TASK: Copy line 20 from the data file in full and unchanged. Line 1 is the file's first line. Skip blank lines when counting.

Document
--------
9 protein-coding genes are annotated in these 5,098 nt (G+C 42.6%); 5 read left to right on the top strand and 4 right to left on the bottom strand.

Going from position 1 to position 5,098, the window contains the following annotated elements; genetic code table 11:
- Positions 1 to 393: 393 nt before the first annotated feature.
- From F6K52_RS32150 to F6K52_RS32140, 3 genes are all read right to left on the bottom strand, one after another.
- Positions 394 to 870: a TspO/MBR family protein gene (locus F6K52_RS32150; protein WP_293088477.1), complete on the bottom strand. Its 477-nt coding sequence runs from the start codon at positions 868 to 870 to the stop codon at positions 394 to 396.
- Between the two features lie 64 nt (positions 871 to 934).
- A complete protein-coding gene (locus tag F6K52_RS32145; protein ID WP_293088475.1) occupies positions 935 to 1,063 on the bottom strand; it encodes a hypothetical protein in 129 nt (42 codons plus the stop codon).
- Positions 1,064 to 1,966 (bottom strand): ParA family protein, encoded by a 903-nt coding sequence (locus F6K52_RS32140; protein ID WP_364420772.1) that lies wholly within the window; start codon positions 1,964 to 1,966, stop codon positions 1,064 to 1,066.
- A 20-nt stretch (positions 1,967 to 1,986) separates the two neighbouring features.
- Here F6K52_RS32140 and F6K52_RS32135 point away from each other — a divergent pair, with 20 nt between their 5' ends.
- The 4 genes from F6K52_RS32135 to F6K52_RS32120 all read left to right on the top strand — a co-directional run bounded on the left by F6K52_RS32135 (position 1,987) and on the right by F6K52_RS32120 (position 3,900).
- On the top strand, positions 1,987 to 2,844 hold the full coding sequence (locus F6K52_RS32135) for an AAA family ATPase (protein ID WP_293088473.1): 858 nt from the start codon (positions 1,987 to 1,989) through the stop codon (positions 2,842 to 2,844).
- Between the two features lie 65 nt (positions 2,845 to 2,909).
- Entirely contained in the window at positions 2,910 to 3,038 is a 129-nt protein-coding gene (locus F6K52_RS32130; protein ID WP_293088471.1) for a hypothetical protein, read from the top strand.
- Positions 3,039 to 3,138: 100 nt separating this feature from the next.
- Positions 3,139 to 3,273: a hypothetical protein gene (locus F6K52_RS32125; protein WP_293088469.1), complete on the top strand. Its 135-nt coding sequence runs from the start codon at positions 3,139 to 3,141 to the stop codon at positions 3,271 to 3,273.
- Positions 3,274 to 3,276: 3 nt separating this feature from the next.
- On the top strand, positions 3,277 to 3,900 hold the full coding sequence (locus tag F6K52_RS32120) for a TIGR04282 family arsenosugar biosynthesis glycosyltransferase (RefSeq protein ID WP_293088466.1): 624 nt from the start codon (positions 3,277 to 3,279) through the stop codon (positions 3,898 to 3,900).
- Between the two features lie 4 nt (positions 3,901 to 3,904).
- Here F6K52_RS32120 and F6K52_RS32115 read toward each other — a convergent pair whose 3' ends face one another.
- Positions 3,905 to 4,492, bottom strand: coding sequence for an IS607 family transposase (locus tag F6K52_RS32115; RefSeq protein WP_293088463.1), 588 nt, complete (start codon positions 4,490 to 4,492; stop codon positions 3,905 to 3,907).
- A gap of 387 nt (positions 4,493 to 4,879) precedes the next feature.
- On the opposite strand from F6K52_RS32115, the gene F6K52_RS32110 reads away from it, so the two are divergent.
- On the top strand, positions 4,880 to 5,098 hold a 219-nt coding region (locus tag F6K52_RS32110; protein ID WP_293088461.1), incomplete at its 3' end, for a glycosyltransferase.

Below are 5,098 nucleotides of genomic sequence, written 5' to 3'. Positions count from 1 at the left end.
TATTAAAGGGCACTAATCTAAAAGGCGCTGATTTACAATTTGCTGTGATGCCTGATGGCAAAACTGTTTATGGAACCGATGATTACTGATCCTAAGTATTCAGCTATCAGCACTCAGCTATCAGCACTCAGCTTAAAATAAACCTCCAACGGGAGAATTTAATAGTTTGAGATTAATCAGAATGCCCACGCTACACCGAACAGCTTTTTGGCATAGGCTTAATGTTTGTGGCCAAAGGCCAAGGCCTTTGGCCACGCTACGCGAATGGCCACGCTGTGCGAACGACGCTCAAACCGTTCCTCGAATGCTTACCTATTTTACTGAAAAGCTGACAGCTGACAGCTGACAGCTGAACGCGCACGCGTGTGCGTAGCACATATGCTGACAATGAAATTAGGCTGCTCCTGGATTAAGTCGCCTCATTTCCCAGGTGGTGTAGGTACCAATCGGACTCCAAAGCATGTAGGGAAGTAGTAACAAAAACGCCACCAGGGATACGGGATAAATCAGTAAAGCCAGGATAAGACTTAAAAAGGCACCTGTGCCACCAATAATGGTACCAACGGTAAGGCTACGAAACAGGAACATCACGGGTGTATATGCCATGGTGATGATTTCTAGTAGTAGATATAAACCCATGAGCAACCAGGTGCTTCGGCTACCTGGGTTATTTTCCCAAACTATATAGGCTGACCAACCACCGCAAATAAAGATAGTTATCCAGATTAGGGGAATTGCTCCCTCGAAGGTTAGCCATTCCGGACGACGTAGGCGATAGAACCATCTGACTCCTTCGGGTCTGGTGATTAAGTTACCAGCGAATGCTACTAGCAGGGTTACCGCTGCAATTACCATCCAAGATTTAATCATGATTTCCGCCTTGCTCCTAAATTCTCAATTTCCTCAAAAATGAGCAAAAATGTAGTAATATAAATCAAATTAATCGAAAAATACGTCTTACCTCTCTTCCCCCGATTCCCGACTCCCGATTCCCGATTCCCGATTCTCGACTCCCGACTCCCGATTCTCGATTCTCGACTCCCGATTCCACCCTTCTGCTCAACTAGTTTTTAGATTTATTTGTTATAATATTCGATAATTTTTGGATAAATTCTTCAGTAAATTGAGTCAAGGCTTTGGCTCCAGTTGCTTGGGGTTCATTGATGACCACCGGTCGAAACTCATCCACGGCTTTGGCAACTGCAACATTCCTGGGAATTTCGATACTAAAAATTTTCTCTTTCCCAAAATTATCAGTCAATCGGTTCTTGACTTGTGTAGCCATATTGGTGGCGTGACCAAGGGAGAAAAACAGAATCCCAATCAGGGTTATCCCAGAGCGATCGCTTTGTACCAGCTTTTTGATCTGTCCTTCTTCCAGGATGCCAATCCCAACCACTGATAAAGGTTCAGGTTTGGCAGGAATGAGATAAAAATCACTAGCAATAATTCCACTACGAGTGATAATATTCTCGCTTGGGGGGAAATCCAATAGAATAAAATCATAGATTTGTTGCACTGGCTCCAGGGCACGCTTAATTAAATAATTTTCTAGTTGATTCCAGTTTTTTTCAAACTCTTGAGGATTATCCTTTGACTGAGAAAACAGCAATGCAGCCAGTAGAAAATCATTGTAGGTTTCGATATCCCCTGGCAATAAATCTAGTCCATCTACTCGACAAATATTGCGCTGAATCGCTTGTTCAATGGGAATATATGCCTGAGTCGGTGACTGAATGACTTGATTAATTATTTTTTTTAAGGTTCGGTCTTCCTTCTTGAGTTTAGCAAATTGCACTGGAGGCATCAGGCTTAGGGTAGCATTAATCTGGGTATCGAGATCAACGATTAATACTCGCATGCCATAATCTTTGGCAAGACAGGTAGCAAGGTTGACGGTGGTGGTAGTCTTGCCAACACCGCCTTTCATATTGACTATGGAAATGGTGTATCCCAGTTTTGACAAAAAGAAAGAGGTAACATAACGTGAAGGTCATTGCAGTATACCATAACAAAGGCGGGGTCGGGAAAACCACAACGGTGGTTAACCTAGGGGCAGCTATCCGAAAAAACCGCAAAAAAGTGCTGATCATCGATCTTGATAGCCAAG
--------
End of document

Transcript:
- Here F6K52_RS32120 and F6K52_RS32115 read toward each other — a convergent pair whose 3' ends face one another.